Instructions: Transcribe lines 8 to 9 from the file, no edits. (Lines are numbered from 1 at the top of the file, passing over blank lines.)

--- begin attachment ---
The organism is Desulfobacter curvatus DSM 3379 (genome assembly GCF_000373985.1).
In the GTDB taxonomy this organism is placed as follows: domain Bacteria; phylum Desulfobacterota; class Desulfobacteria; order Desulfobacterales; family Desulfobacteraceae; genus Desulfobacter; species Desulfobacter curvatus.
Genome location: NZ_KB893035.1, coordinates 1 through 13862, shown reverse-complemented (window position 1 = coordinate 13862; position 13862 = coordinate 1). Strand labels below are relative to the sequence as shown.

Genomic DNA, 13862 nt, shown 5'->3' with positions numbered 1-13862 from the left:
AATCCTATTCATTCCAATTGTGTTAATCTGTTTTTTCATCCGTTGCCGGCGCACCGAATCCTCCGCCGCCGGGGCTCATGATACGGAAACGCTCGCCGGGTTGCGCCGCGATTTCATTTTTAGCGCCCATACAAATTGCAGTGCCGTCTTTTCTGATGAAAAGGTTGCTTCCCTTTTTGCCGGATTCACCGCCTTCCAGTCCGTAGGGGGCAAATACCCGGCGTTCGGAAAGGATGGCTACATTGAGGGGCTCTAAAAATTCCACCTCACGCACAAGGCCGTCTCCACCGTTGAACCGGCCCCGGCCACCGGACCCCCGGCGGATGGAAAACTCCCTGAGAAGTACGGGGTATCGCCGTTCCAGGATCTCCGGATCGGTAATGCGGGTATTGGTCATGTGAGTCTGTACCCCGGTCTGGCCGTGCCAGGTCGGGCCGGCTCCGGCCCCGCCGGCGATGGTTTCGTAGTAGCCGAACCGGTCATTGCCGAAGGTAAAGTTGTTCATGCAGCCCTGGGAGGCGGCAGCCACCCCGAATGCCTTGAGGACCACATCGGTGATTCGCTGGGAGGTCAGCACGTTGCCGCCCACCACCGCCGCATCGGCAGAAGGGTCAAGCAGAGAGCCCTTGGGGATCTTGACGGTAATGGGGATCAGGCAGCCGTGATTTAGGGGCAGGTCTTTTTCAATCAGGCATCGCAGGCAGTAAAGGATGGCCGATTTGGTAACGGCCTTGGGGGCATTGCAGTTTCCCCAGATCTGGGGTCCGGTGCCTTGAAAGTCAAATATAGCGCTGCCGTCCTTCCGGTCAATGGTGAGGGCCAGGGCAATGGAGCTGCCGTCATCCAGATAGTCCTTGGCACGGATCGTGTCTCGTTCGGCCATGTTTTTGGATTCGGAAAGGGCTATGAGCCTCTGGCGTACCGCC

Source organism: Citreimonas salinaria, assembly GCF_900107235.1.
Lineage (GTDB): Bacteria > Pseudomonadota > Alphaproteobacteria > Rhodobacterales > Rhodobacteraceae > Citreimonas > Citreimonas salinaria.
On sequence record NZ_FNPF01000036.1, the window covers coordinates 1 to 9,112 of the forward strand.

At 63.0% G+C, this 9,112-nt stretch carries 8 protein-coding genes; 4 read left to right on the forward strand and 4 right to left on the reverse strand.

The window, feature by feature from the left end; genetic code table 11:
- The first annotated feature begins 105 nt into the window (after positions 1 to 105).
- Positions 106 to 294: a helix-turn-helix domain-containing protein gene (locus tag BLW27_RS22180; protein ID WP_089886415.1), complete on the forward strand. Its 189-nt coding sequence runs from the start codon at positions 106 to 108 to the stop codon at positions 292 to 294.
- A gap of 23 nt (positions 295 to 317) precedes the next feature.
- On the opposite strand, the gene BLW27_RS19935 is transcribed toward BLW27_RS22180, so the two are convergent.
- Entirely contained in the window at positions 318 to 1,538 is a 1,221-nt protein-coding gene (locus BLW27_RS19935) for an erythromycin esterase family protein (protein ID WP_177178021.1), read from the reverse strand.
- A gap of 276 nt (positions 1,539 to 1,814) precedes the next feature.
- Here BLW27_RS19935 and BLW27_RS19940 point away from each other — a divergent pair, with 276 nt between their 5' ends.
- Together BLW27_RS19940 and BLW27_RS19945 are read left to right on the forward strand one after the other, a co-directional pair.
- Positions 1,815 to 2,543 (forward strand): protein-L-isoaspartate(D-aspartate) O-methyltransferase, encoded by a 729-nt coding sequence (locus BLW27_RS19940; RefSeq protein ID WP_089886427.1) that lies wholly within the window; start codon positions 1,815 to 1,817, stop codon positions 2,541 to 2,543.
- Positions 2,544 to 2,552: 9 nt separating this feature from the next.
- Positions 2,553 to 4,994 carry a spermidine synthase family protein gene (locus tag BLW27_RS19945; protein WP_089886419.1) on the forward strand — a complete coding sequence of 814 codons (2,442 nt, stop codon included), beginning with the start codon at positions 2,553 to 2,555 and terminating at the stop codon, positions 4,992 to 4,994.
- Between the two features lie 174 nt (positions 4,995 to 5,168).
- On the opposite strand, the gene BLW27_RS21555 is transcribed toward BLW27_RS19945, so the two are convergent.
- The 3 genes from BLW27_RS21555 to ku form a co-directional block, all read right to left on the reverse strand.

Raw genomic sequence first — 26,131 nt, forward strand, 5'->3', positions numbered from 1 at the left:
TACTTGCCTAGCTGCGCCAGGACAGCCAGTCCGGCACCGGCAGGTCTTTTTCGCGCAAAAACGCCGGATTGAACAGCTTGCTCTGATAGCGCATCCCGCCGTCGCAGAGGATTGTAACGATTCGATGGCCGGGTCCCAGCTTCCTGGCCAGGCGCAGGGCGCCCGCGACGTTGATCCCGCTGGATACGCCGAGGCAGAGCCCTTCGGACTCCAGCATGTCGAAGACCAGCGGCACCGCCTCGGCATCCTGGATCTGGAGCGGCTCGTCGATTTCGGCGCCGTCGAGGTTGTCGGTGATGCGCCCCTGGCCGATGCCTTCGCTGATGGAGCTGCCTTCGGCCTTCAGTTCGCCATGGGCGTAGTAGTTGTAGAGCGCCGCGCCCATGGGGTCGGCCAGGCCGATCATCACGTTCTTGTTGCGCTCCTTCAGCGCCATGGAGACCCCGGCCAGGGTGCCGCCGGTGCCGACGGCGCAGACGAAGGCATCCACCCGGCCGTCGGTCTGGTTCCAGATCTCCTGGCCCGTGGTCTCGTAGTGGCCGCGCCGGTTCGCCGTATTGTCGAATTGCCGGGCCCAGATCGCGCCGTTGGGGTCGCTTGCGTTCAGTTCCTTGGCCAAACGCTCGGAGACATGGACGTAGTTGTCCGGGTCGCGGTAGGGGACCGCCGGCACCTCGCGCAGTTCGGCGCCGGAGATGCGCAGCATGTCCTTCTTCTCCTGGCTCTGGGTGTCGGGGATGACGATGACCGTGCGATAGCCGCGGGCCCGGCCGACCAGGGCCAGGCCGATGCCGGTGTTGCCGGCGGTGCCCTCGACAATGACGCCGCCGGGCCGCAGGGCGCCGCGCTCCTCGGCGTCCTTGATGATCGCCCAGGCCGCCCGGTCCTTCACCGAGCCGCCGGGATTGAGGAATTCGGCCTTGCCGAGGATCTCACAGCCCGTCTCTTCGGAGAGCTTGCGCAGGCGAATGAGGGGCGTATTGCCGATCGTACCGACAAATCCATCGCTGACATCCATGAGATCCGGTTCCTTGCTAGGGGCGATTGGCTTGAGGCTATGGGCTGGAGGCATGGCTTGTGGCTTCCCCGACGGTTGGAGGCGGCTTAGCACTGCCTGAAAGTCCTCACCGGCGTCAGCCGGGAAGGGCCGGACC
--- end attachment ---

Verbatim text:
On sequence record NZ_FNPF01000036.1, the window covers coordinates 1 to 9,112 of the forward strand.

At 63.0% G+C, this 9,112-nt stretch carries 8 protein-coding genes; 4 read left to right on the forward strand and 4 right to left on the reverse strand.